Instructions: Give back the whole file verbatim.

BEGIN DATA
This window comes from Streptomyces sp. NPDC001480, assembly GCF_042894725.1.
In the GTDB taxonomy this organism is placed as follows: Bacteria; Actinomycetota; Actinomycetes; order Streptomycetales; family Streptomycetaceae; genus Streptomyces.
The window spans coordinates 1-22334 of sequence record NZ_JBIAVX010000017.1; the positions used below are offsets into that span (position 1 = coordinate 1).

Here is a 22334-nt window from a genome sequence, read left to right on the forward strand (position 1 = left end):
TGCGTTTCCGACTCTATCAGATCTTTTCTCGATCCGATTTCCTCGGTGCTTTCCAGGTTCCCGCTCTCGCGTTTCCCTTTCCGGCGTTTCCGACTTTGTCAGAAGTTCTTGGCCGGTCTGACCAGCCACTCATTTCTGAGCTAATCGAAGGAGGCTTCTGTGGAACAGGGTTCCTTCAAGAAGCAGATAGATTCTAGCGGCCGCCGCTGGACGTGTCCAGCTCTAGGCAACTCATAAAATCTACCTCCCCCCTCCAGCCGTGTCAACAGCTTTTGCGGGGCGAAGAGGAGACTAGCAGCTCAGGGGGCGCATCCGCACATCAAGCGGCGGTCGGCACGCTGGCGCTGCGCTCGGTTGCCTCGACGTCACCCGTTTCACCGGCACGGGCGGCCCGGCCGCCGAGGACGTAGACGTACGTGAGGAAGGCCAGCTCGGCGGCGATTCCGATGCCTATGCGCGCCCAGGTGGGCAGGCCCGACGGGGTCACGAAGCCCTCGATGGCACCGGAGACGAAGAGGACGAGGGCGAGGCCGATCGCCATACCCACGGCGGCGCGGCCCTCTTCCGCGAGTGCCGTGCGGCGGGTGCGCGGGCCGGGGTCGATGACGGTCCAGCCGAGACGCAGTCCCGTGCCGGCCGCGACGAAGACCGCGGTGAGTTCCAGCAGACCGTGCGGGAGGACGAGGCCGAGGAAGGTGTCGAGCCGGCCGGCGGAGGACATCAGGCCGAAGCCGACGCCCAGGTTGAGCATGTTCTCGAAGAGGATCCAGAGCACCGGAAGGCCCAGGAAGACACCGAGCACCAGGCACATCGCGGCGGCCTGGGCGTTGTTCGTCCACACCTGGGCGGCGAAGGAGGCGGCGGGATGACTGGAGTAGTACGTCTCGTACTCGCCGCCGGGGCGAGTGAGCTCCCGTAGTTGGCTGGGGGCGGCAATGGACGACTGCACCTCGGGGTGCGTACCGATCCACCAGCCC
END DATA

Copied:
This window comes from Streptomyces sp. NPDC001480, assembly GCF_042894725.1.
In the GTDB taxonomy this organism is placed as follows: Bacteria; Actinomycetota; Actinomycetes; order Streptomycetales; family Streptomycetaceae; genus Streptomyces.
The window spans coordinates 1-22334 of sequence record NZ_JBIAVX010000017.1; the positions used below are offsets into that span (position 1 = coordinate 1).

Here is a 22334-nt window from a genome sequence, read left to right on the forward strand (position 1 = left end):
TGCGTTTCCGACTCTATCAGATCTTTTCTCGATCCGATTTCCTCGGTGCTTTCCAGGTTCCCGCTCTCGCGTTTCCCTTTCCGGCGTTTCCGACTTTGTCAGAAGTTCTTGGCCGGTCTGACCAGCCACTCATTTCTGAGCTAATCGAAGGAGGCTTCTGTGGAACAGGGTTCCTTCAAGAAGCAGATAGATTCTAGCGGCCGCCGCTGGACGTGTCCAGCTCTAGGCAACTCATAAAATCTACCTCCCCCCTCCAGCCGTGTCAACAGCTTTTGCGGGGCGAAGAGGAGACTAGCAGCTCAGGGGGCGCATCCGCACATCAAGCGGCGGTCGGCACGCTGGCGCTGCGCTCGGTTGCCTCGACGTCACCCGTTTCACCGGCACGGGCGGCCCGGCCGCCGAGGACGTAGACGTACGTGAGGAAGGCCAGCTCGGCGGCGATTCCGATGCCTATGCGCGCCCAGGTGGGCAGGCCCGACGGGGTCACGAAGCCCTCGATGGCACCGGAGACGAAGAGGACGAGGGCGAGGCCGATCGCCATACCCACGGCGGCGCGGCCCTCTTCCGCGAGTGCCGTGCGGCGGGTGCGCGGGCCGGGGTCGATGACGGTCCAGCCGAGACGCAGTCCCGTGCCGGCCGCGACGAAGACCGCGGTGAGTTCCAGCAGACCGTGCGGGAGGACGAGGCCGAGGAAGGTGTCGAGCCGGCCGGCGGAGGACATCAGGCCGAAGCCGACGCCCAGGTTGAGCATGTTCTCGAAGAGGATCCAGAGCACCGGAAGGCCCAGGAAGACACCGAGCACCAGGCACATCGCGGCGGCCTGGGCGTTGTTCGTCCACACCTGGGCGGCGAAGGAGGCGGCGGGATGACTGGAGTAGTACGTCTCGTACTCGCCGCCGGGGCGAGTGAGCTCCCGTAGTTGGCTGGGGGCGGCAATGGACGACTGCACCTCGGGGTGCGTACCGATCCACCAGCCC